Harry N. Abrams, 2013, 332 pages
This all-new definitive guide to writing imaginative fiction takes a completely novel approach and fully exploits the visual nature of fantasy through original drawings, maps, renderings, and exercises to create a spectacularly beautiful and inspiring object. Employing an accessible, example-rich approach, Wonderbook energizes and motivates while also providing practical, nuts-and-bolts information needed to improve as a writer. Aimed at aspiring and intermediate-level writers, Wonderbook includes helpful sidebars and essays from some of the biggest names in fantasy today, such as George R. R. Martin, Lev Grossman, Neil Gaiman, Michael Moorcock, Catherynne M. Valente, and Karen Joy Fowler, to name a few.
If you are a would-be writer and you've read your share of how-to-write-gud books, then after a while they all start to repeat the same advice and it's rare to find one that tells you anything you don't already know. At a certain point, you're at the same place I am in my martial arts training: I've learned most of what I can about the principles behind what I need to progress, but actually doing it right is a matter of (1) practice, and (2) finding that internal accordance that allows you to put into effect what you know on the surface but cannot get your body to do.
So it is with writing: you know what the elements of good story/bad story are, you know grammar, you know why rules are important, and when/how you can break them (or you think you know...), you are familiar with all the bad old tropes and cliches and habits of inferior storytelling, and you've got a handle on concepts like narrative structure, POV, hooks, prologues (when to use, when not to use), Freytag Pyramids and Hero's Journeys, revision and worldbuilding and the artistic and professional difference between short stories and long-form fiction...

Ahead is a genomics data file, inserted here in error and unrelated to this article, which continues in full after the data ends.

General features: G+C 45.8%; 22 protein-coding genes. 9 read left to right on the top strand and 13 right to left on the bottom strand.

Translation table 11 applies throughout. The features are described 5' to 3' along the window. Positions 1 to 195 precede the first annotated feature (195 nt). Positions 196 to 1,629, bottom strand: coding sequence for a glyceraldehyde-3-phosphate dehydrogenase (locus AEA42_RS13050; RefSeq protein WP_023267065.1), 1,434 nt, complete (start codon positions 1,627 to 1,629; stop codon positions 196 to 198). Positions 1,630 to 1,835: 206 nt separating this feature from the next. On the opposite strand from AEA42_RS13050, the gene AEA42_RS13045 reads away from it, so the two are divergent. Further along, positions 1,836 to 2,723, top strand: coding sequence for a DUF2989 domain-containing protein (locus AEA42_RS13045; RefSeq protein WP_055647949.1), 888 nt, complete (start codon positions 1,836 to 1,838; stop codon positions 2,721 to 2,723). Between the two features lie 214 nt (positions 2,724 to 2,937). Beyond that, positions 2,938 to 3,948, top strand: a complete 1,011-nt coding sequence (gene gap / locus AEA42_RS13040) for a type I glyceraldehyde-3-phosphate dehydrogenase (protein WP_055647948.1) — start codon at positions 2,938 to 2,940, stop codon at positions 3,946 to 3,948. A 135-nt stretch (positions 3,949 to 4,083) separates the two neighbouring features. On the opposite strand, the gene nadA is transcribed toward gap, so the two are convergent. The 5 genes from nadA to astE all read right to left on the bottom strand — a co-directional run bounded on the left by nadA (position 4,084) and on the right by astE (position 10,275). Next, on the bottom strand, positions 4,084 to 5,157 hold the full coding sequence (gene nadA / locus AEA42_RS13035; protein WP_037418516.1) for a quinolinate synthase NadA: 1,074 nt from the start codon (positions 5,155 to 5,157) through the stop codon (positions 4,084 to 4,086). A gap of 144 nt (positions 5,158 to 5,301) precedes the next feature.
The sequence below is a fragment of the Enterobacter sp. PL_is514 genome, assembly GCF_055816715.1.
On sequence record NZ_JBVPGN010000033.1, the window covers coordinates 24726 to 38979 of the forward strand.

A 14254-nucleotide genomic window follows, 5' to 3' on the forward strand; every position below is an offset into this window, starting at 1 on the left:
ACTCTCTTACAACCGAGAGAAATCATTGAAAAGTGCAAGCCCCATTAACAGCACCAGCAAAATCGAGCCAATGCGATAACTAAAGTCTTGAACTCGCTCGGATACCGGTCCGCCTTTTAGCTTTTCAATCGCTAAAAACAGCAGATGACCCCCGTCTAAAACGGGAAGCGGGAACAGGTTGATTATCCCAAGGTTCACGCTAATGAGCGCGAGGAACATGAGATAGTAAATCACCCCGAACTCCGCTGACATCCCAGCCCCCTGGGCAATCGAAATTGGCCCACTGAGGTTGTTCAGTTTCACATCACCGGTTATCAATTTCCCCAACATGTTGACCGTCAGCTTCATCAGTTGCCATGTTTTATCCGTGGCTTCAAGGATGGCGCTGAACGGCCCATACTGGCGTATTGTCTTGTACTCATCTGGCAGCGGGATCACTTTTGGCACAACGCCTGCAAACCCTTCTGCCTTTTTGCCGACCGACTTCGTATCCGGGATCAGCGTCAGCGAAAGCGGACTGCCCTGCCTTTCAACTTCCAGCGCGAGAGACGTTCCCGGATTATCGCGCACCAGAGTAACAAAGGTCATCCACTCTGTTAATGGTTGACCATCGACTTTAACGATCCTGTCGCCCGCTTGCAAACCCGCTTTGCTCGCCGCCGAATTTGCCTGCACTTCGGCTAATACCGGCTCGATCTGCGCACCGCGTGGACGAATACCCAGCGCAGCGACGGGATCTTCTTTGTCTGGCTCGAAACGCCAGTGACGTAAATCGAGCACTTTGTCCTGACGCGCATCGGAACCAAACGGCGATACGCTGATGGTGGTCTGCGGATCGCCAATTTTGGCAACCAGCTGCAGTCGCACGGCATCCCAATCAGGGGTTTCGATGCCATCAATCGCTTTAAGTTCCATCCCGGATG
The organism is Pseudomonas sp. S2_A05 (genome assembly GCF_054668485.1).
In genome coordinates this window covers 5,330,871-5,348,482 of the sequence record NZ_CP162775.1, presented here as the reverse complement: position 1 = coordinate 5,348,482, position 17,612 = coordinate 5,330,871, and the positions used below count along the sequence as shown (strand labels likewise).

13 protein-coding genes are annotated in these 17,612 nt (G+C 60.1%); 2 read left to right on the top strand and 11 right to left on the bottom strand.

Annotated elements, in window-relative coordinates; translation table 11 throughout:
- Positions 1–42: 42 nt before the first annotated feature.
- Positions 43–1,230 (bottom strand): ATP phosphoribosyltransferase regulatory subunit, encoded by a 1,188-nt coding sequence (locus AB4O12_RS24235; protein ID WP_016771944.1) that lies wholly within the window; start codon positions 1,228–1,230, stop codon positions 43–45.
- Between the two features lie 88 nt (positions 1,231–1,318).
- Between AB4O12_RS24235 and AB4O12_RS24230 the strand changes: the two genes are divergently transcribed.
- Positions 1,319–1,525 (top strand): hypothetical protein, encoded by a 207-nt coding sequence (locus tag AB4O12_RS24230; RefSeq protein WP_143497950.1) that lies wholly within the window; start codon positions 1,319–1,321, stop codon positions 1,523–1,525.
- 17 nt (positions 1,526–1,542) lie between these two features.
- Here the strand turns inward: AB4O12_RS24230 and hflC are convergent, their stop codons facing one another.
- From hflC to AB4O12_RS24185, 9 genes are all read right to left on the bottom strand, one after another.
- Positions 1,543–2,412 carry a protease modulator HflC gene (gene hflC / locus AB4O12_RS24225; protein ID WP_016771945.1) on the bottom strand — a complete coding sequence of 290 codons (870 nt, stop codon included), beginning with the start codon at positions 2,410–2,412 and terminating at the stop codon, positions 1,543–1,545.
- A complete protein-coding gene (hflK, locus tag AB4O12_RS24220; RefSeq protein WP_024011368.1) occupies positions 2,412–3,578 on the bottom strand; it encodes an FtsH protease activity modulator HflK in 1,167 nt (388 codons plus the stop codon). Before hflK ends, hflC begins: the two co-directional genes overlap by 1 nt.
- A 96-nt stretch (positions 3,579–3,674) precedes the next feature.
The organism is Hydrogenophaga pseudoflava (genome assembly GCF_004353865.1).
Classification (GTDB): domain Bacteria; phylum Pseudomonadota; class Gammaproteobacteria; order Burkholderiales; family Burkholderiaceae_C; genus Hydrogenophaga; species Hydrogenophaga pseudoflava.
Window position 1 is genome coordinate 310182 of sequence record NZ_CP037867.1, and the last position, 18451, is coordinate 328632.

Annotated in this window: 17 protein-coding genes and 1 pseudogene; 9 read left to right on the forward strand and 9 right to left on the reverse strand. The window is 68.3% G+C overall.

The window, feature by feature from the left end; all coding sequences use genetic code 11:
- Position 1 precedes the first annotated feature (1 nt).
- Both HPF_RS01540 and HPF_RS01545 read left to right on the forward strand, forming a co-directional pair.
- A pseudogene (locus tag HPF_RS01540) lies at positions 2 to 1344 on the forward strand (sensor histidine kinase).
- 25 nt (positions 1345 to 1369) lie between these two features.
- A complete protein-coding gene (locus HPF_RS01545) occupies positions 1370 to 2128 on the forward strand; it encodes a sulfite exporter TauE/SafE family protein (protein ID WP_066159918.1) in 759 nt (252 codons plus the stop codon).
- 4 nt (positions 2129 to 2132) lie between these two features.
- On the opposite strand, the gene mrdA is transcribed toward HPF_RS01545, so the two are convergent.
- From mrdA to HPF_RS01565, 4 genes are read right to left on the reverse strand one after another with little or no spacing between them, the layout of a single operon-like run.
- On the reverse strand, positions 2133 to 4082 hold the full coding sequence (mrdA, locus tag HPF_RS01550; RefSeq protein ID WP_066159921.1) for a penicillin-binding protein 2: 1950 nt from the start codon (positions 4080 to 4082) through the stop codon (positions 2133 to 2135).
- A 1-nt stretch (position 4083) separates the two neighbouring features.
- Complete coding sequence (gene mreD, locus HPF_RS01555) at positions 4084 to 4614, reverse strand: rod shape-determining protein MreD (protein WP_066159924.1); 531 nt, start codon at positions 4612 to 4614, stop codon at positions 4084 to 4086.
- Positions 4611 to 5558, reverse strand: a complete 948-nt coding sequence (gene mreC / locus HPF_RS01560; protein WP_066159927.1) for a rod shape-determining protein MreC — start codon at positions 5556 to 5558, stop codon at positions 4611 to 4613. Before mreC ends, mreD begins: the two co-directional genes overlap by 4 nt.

None of which necessarily makes you a better writer.
Wonderbook, then, beneath its flashy skin, while containing a large amount of material in its seven thick, illustrated chapters, offers not much that you probably haven't read before if this isn't your first guide to writing speculative fiction (or "imaginative fiction" as editor Jeff VanderMeer prefers).
What it does offer is a lot of artwork mapping out concepts in ways you probably haven't thought of them before. For a very visual person, this may trigger new approaches, but even if that's not how you learn, there are lots of pretty (and funny, and grotesque) pictures to look at.
There are also a lot of writing exercises, and not just your garden variety ones.
Of more interest, perhaps, are the sidebars, essays, interviews, and advice columns by Lauren Beukes, Catherynne Valente, George R. R. Martin, Neil Gaiman, Lev Grossman, Kim Stanley Robinson, Ursula K. Le Guin, Charles Yu, Joe Abercrombie, and tons of other contemporary big names in "speculative fiction."
It is supplemented by a website with additional material.
I enjoyed reading Wonderbook very much. A few chunks offered the potential for some self-improvement, but it was also inspirational in its density of ideas and imagery. Even if, like me, you arrogantly think few writing books bring much new to the table as far as you're concerned, it's the sort of book that is a pleasure to page through and which you will definitely want to own in hardcopy, as a digital edition just can't do it justice. Anyone who feels a need for guidance and writing prompts and exercises will find this book probably the best investment you can make short of going to an actual writers' workshop.
Wonderbook is a 2014 Hugo Nominee for "Best Related Work," and if it loses to a podcast, a blog post, or wanking over Dr. Who, I will be a sad puppy.
Verdict: A fantastic workshop for would-be writers, a masterwork in visual and literary mediums, a huge collection of advice and exercises, recognizable Names galore, and a pretty good coffee table book. Highly recommended.
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